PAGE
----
There are several methods of making the worker look wonderful, even if they are wearing the same t-shirt that their daddy wore when he had this job.

1. Put the worker in silhouette. You can't see stained clothing if it is all dark. I often shoot with the sun in the picture for outdoor industrial shots. I show the worker and the machine he is on in silhouette, with a sunburst behind them both. Indoors, I will put a standard reflector on a light stand, sometimes with a gel, and backlight the machine and worker.

2. Make what the worker is doing look very dangerous. Use time exposures to get lots of sparks flying from grinders, show huge flames from torches, show light and smoke from wielding, etc. Pop the flash at the beginning or end of the exposure to freeze the worker, but use the time exposure to build up the drama. When editing these pictures, increase saturation by 12 to 20 percent to make the colors look more exciting.
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3. Spotlight the worker. Put softboxes on the lights that light the machine and to fill the light for the worker, but make your key light a 7" reflector with a grid. Try it with and without a diffusion gel over the light - you can use less fill if you add the diffusion, but the effect is less dramatic. Try to find someone attractive for a shot like this. In many industrial environments, every worker knows several jobs, so one can be exchanged for another when someone is out sick or on vacation. So pick your model, have them borrow someone else's hat, shirt or goggles if it makes them look better. You are responsible for making the picture look good, so take control. It is to the company's benefit if the pictures look good.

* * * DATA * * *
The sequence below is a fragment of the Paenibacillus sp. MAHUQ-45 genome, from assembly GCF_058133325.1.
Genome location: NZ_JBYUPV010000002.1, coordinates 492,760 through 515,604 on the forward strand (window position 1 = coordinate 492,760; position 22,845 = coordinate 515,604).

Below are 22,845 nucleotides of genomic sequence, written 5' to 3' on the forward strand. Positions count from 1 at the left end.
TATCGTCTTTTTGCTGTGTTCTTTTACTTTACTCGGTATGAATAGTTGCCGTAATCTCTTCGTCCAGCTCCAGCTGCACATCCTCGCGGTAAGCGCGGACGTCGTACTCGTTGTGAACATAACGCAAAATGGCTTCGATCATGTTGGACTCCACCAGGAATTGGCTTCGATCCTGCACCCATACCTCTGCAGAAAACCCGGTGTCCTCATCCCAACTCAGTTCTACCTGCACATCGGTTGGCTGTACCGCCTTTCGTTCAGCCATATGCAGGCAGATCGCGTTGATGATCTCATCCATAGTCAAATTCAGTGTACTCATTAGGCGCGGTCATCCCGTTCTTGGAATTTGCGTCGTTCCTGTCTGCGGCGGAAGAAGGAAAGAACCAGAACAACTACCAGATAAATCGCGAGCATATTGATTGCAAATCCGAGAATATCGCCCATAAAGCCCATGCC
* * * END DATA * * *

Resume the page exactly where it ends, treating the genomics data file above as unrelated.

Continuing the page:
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4. Make the worker look like a mighty ruler. Shoot up at from the level of the worker's feet, using a wide angle lens to capture his environment.  The worker becomes awe inspiring, powerful, the king of the machine shop.
Often for a small company, I am the only photographer that will visit that year. So a photo shoot that is mostly industrial photography might also include an architectural shot of the front of the building, a few headshots or executive portraits of the management, or a group shot of all of the employees.  These will be the images that appear on their brochures and websites for the next year or two.
Don't be afraid to ask for a machine or area to be cleaned up, but use the chain of command. Always ask the floor manager or your client to have one of the employees to do it, don't ask the employee directly. Take lots of extension cables, one for each of your lights. Your lights may be spread all across the building. Plan on cleaning all of your cables after a shoot, as you will drag them through grease, dirt and guck. Dress in casual clothes that will allow you to get on the floor, behind machines, up on ladders or in other dirty, odd places to get a good camera angle.

Keywords: Los Angeles Industrial Photographers, Long Beach Industrial photography, Torrance machine shop photography, metal shops, machine shop photographers, Orange County, Burbank, Glendale, Hollywood, Culver City, Commerce, Warehouse, manufacturing, shipping, construction

#losangeles #industrial #photographers #photography #video #commercial #youtube #infomercial #production #lights #sound #manufacturing #metalwork #aerospace


  1. This comment has been removed by a blog administrator.

  2. Thank you for sharing your detailed insights! Some very good tips presented!